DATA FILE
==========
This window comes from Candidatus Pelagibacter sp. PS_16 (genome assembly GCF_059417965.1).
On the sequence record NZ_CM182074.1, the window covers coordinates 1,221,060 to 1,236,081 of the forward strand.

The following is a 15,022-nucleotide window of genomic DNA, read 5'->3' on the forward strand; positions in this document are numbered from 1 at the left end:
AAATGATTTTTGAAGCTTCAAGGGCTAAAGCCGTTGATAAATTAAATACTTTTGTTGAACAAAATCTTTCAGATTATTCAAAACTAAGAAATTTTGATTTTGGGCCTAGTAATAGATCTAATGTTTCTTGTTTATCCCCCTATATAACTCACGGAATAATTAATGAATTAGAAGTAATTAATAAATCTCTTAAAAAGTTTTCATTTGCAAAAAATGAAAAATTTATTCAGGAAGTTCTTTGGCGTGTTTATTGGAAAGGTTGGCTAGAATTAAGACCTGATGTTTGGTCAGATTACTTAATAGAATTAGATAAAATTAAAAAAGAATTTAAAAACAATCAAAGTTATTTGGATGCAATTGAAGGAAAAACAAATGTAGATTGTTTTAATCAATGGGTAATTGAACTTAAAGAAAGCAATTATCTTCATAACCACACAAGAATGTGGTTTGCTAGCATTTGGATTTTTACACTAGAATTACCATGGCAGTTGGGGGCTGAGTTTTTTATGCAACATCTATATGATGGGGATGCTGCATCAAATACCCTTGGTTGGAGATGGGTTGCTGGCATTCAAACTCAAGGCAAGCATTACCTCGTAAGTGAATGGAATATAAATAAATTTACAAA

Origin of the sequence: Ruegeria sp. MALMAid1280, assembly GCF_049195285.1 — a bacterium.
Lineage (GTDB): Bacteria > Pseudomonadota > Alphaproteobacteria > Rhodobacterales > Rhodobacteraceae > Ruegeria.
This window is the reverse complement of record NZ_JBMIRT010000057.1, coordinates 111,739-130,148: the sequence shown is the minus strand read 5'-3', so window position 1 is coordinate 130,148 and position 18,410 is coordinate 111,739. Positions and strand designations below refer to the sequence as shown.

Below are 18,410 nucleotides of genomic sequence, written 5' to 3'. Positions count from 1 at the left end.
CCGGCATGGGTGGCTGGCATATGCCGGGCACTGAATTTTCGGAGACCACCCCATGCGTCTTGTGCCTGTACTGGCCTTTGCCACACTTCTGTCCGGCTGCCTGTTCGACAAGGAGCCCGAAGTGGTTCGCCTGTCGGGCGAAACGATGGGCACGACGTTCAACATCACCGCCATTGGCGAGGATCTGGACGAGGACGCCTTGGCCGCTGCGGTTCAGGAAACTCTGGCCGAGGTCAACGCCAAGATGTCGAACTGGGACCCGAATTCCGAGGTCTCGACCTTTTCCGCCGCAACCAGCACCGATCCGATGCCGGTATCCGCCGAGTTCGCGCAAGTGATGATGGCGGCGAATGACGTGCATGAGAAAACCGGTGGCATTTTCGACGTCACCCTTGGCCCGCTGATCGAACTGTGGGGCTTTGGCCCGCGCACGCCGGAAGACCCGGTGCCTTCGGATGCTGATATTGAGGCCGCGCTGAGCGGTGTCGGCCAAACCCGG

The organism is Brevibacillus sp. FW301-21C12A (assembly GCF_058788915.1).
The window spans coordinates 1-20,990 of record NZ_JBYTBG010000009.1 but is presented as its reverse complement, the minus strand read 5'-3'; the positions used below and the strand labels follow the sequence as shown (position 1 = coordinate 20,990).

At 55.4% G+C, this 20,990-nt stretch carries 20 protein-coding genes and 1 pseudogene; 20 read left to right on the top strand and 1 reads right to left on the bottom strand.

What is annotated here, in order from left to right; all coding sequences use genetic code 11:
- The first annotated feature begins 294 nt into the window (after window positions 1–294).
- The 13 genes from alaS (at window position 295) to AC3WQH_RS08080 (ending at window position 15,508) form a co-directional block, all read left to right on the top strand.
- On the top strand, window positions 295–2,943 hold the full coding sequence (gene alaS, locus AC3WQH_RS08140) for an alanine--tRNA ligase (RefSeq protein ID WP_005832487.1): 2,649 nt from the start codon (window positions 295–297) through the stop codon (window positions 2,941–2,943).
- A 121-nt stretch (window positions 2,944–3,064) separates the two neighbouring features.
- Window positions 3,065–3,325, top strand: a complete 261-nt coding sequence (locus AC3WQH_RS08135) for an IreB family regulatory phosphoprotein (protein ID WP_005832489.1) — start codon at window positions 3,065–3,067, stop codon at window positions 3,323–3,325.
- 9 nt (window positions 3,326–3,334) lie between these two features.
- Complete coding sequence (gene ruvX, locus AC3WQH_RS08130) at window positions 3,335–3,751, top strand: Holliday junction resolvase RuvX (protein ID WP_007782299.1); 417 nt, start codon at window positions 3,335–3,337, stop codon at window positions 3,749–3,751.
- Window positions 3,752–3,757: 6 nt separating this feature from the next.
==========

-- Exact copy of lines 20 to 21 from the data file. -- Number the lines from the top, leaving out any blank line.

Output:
- Complete coding sequence (gene ruvX, locus AC3WQH_RS08130) at window positions 3,335–3,751, top strand: Holliday junction resolvase RuvX (protein ID WP_007782299.1); 417 nt, start codon at window positions 3,335–3,337, stop codon at window positions 3,749–3,751.
- Window positions 3,752–3,757: 6 nt separating this feature from the next.